Virginity in the early Church: The meanings and motives of sexual renunciation in the first four centuries
Sexual renunciation in the early Church had distinct meanings and motives that differentiate it from similar practices in other religions and philosophies. For early Christians, the virginal ideal was a special way of life in which one dedicates oneself wholly and permanently to God and His kingdom, which was believed to be at hand. The Gospel message with its eschatological calling, and the new life in Christ with its transforming power, were the ultimate source of this remarkable phenomenon.^ In order to prove and demonstrate this thesis we started our study by the New Testament (ch. 1), and we studied the meanings and motives of virginity in the early Christian community (ch. 3). From these two sources we realized that the ideal of virginity was highly honored on eschatological and mystical bases; but it was not mandatory for all as a condition of salvation. Virginity was the fruit of the love of purity and chastity--a main feature of the new creation in Christ--not the outcome of any negative view of the body or sexuality, as in the apocryphal works and the heretical sects (which we studied in ch. 4).^ Since religious notions and practices can be better understood when compared and contrasted with similar notions and practices in other religions and philosophies, therefore we studied chastity and sexual renunciation in pagan and Jewish traditions (ch. 2). This enabled us to realize both common and distinct characteristics of sexual renunciation in these two backgrounds and early Christianity.^ The rest of the dissertation is dedicated to the patristic tradition. We attempted to demonstrate the elements in the Fathers' thought that contribute to the formation of an orthodox theology of virginity. These elements manifested oneness of thought of the Fathers, which reflected the oneness of spiritual experience of one faith.^ The Fathers also had ideas and biases that do not stem from the Gospel or the Christian spiritual experience, but from their personal preferences, backgrounds, and experiences. These are to be analyzed for differentiating what is orthodox from what is not in the Fathers' writings. For not everything the Fathers said was expressing doctrinal statement on virginity and marriage. ^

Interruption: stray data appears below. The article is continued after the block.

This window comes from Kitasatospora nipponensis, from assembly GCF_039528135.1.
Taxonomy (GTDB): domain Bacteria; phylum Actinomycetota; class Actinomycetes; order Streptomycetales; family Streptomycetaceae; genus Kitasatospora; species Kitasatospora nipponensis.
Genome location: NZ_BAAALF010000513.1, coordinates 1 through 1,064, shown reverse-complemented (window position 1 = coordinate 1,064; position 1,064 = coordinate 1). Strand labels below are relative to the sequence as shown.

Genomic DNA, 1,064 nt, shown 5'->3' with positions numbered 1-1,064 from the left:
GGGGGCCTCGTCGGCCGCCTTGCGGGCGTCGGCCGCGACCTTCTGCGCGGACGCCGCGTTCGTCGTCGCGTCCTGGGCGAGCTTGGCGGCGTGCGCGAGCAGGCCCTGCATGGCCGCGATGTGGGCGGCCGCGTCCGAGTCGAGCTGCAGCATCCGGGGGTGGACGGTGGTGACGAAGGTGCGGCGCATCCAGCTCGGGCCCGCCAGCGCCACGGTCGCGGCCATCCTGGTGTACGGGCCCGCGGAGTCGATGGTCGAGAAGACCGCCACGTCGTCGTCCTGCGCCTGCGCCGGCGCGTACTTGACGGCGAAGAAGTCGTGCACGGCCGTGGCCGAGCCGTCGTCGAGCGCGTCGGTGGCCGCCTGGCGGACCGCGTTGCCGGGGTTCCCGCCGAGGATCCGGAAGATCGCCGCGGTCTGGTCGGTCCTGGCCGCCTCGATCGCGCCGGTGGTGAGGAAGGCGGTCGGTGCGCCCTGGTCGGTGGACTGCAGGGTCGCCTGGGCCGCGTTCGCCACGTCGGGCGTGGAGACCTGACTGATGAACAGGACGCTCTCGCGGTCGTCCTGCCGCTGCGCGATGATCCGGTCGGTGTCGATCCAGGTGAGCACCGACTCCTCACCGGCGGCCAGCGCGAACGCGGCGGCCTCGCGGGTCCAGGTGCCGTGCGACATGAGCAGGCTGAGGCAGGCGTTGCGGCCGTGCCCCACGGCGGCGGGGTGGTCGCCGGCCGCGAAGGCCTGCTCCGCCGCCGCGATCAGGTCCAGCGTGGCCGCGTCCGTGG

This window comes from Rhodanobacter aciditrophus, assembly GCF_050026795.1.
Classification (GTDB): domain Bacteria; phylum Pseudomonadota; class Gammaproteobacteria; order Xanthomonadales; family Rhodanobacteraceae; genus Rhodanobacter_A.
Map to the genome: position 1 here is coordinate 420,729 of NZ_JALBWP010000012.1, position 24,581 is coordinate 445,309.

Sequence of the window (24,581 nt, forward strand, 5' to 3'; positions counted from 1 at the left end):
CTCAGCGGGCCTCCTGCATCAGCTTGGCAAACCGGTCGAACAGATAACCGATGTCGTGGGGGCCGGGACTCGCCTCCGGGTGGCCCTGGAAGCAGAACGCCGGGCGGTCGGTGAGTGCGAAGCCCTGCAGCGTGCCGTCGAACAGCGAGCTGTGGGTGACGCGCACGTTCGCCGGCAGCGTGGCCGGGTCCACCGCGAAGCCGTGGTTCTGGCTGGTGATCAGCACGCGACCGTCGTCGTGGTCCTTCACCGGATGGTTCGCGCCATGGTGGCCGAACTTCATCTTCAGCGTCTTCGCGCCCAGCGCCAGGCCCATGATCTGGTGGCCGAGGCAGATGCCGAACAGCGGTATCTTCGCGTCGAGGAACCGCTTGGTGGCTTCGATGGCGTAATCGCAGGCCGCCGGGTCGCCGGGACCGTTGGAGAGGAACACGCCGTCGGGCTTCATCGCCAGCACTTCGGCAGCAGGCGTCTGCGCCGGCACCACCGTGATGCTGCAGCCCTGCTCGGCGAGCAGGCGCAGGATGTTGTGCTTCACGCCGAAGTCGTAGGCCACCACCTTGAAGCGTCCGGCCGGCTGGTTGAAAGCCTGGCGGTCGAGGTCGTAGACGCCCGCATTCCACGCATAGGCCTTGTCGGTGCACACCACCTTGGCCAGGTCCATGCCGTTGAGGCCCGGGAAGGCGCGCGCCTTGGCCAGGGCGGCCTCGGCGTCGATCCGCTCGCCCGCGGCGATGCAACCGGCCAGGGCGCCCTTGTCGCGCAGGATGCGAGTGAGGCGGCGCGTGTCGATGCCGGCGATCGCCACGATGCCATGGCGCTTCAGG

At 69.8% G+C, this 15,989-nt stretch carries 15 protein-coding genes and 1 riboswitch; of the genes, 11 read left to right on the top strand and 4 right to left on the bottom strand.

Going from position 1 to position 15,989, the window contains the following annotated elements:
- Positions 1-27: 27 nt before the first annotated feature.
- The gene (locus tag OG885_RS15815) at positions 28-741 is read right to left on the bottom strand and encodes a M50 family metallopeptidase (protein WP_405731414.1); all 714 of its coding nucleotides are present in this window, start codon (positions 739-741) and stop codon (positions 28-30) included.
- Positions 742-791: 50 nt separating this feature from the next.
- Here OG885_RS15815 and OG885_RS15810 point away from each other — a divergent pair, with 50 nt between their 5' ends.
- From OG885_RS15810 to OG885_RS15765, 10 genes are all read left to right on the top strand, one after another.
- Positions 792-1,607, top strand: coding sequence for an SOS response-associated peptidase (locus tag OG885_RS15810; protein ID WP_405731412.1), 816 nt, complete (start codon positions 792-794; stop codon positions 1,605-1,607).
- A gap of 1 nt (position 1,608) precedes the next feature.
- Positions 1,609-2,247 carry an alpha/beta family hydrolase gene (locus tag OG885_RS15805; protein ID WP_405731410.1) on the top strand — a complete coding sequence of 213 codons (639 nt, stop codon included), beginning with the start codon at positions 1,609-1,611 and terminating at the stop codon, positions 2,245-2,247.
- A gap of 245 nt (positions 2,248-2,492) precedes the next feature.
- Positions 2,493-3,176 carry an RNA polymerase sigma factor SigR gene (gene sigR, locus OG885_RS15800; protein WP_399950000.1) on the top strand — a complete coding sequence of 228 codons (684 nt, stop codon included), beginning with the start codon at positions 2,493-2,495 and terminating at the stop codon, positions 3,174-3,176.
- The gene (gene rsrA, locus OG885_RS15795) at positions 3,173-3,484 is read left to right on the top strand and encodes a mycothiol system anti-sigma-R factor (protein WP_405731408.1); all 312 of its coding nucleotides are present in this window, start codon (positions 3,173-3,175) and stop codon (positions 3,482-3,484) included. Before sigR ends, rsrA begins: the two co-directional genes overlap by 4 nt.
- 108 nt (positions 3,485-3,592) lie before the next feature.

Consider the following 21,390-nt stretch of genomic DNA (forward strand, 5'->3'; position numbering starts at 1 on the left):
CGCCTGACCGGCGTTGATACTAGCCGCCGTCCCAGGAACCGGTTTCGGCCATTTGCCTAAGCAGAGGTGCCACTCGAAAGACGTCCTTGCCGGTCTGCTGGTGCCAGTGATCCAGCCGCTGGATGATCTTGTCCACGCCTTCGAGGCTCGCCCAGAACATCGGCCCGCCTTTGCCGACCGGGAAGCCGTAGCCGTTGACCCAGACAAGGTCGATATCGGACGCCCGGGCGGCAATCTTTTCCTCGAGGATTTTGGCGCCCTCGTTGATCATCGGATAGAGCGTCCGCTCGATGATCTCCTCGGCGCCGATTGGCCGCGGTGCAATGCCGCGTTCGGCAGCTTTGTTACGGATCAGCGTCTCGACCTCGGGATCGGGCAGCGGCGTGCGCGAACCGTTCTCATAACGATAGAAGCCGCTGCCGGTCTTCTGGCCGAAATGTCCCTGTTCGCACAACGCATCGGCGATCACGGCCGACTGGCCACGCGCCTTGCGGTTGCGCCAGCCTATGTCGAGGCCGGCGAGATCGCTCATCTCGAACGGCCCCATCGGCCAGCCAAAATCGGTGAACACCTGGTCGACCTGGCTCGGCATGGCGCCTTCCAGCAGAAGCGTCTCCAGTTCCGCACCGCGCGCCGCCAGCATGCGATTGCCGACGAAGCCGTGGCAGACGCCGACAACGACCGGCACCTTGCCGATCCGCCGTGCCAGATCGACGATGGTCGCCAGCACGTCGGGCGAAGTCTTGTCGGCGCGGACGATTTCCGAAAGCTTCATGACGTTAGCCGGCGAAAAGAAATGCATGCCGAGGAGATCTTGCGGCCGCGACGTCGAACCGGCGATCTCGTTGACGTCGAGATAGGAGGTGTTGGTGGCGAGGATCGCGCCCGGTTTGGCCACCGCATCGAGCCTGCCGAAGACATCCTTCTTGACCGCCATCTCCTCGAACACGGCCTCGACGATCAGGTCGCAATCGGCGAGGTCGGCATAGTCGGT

Religion, History of|Religion, Philosophy of|Theology
Keroloss, Heshmat Fawzy, "Virginity in the early Church: The meanings and motives of sexual renunciation in the first four centuries" (1996). ETD Collection for Fordham University. AAI9628338.